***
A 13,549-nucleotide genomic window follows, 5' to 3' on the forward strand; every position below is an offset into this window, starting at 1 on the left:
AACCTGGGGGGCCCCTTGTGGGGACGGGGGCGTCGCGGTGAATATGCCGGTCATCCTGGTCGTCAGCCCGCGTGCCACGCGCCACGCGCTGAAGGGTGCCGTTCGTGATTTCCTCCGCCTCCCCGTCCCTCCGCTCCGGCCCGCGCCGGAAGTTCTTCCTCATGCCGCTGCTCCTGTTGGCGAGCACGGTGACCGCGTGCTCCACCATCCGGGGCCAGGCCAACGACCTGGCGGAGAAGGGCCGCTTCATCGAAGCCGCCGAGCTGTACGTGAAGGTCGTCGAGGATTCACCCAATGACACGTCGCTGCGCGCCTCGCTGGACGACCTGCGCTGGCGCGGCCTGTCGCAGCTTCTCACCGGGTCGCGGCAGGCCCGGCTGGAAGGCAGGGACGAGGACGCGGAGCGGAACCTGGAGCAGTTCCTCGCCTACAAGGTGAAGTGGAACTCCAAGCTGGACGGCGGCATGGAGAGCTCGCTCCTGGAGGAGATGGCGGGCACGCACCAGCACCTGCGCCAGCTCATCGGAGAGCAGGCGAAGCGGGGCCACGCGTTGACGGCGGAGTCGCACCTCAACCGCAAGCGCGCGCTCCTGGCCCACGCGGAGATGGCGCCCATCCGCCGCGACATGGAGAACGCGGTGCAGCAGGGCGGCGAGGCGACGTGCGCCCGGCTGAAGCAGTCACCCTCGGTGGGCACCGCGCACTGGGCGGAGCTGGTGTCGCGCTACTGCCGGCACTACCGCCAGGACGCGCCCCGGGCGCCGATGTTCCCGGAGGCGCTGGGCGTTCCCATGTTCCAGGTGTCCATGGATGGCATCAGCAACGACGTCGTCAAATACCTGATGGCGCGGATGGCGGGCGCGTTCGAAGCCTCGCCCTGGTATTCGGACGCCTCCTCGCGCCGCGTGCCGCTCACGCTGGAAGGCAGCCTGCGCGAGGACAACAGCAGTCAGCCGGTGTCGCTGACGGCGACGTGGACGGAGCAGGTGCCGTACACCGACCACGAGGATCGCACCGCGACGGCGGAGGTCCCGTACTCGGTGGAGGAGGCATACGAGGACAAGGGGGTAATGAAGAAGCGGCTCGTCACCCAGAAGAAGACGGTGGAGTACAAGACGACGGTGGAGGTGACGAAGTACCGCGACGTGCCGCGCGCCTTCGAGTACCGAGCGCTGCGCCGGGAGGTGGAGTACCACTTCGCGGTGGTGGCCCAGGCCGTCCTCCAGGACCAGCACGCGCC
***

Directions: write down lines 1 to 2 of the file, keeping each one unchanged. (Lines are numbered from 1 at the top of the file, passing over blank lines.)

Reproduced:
A 13,549-nucleotide genomic window follows, 5' to 3' on the forward strand; every position below is an offset into this window, starting at 1 on the left:
AACCTGGGGGGCCCCTTGTGGGGACGGGGGCGTCGCGGTGAATATGCCGGTCATCCTGGTCGTCAGCCCGCGTGCCACGCGCCACGCGCTGAAGGGTGCCGTTCGTGATTTCCTCCGCCTCCCCGTCCCTCCGCTCCGGCCCGCGCCGGAAGTTCTTCCTCATGCCGCTGCTCCTGTTGGCGAGCACGGTGACCGCGTGCTCCACCATCCGGGGCCAGGCCAACGACCTGGCGGAGAAGGGCCGCTTCATCGAAGCCGCCGAGCTGTACGTGAAGGTCGTCGAGGATTCACCCAATGACACGTCGCTGCGCGCCTCGCTGGACGACCTGCGCTGGCGCGGCCTGTCGCAGCTTCTCACCGGGTCGCGGCAGGCCCGGCTGGAAGGCAGGGACGAGGACGCGGAGCGGAACCTGGAGCAGTTCCTCGCCTACAAGGTGAAGTGGAACTCCAAGCTGGACGGCGGCATGGAGAGCTCGCTCCTGGAGGAGATGGCGGGCACGCACCAGCACCTGCGCCAGCTCATCGGAGAGCAGGCGAAGCGGGGCCACGCGTTGACGGCGGAGTCGCACCTCAACCGCAAGCGCGCGCTCCTGGCCCACGCGGAGATGGCGCCCATCCGCCGCGACATGGAGAACGCGGTGCAGCAGGGCGGCGAGGCGACGTGCGCCCGGCTGAAGCAGTCACCCTCGGTGGGCACCGCGCACTGGGCGGAGCTGGTGTCGCGCTACTGCCGGCACTACCGCCAGGACGCGCCCCGGGCGCCGATGTTCCCGGAGGCGCTGGGCGTTCCCATGTTCCAGGTGTCCATGGATGGCATCAGCAACGACGTCGTCAAATACCTGATGGCGCGGATGGCGGGCGCGTTCGAAGCCTCGCCCTGGTATTCGGACGCCTCCTCGCGCCGCGTGCCGCTCACGCTGGAAGGCAGCCTGCGCGAGGACAACAGCAGTCAGCCGGTGTCGCTGACGGCGACGTGGACGGAGCAGGTGCCGTACACCGACCACGAGGATCGCACCGCGACGGCGGAGGTCCCGTACTCGGTGGAGGAGGCATACGAGGACAAGGGGGTAATGAAGAAGCGGCTCGTCACCCAGAAGAAGACGGTGGAGTACAAGACGACGGTGGAGGTGACGAAGTACCGCGACGTGCCGCGCGCCTTCGAGTACCGAGCGCTGCGCCGGGAGGTGGAGTACCACTTCGCGGTGGTGGCCCAGGCCGTCCTCCAGGACCAGCACGCGCC